And so upstairs to the spectacular space that was once the hay loft and here again all the original features have been retained down to the slots through which the hay was dropped to the feeders below. The undisputed heroes of the space, though, are the superb 230-year-old timbers, every inch now sandblasted and lovingly waxed by hand to a honeyed glow. The only part of the building the couple were unable to save were the floorboards that have now been replaced with irregular-sized painted boards.
At the kitchen end the unit bases came from Howdens but the steel and rough oak surfaces were designed and made by Adrian. At the other end of the room is the relax-and-chill area with deep leather sofas from the Sofa Workshop and Trading Boundaries in Fletching. Here, too, is the window - once the hay-loading bay - that the planner wanted changed to opaque glass. "Strangely enough the opaque glass works much better," says Amy. "The railing and the end of the gutter outside casts a lovely pattern on the glass so we're glad she suggested it."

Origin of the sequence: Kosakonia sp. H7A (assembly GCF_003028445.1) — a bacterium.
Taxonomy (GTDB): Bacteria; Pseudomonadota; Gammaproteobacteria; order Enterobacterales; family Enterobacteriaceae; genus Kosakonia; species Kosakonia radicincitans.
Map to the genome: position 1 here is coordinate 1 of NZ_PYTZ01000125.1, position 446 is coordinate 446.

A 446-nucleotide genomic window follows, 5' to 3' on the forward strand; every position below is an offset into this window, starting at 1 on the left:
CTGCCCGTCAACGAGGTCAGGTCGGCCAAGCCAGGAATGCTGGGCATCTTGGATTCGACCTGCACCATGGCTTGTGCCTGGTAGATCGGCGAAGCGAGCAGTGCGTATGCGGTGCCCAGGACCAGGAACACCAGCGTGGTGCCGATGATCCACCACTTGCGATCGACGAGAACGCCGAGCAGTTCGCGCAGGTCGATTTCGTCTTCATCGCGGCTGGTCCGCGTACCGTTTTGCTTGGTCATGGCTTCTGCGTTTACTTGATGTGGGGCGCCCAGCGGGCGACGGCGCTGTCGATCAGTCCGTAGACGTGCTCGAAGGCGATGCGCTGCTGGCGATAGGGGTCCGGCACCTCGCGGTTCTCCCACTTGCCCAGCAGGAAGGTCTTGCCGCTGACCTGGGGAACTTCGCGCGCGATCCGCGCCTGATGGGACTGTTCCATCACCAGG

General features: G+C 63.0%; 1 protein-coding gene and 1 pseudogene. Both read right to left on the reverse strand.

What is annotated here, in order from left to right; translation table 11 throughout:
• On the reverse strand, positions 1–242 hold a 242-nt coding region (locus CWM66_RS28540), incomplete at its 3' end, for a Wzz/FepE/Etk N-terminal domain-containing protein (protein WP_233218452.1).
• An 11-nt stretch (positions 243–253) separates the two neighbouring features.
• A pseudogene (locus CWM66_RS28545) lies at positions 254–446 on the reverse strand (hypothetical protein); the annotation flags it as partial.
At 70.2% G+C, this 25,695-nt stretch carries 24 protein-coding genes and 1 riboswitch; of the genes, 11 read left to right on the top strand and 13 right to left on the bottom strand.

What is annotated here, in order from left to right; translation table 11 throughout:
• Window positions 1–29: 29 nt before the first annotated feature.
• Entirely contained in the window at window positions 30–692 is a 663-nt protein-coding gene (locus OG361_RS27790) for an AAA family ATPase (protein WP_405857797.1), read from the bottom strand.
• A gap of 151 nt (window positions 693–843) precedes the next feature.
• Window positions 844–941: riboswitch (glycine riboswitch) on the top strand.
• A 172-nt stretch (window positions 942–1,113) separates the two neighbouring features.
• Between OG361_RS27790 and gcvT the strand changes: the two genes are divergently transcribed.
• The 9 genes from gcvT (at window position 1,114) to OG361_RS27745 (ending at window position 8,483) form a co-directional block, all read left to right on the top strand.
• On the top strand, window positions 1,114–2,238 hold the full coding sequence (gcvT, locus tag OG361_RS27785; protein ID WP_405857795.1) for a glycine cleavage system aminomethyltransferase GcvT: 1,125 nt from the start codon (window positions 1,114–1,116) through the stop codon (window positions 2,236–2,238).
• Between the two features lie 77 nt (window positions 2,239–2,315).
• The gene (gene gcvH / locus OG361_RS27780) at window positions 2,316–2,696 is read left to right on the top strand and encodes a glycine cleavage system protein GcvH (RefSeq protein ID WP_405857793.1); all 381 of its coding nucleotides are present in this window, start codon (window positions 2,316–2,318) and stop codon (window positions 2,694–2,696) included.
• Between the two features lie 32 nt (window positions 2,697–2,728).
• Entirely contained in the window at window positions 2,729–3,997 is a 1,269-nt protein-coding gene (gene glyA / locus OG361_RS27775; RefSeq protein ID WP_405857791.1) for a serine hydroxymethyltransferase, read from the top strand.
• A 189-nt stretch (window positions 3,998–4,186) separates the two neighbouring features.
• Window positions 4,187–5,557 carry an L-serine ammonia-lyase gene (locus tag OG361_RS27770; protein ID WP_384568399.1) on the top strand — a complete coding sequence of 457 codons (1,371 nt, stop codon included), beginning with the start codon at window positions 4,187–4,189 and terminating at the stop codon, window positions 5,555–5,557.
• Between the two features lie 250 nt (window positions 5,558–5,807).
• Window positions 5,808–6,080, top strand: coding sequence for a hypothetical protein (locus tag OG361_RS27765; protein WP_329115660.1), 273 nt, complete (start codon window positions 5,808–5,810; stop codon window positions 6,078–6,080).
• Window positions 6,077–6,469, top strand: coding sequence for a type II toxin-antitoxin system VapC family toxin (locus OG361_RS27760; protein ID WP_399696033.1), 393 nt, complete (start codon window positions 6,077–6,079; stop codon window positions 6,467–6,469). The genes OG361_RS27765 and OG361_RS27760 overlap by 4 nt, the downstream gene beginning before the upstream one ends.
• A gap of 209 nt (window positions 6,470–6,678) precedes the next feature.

Considering the complexity and originality of the conversion and the Grade II listing of the building, it is little short of amazing that the only compromise Amy and Adrian had to make was this one tiny suggestion. The wholesale acceptance of their plans is a tribute to their imagination and meticulous attention to detail. The exceptional success of the finished project is a further tribute - to their sympathy and over riding desire to cherish and protect a lovely example of our Georgian heritage. And, in the words of the Prophet, you can't teach that.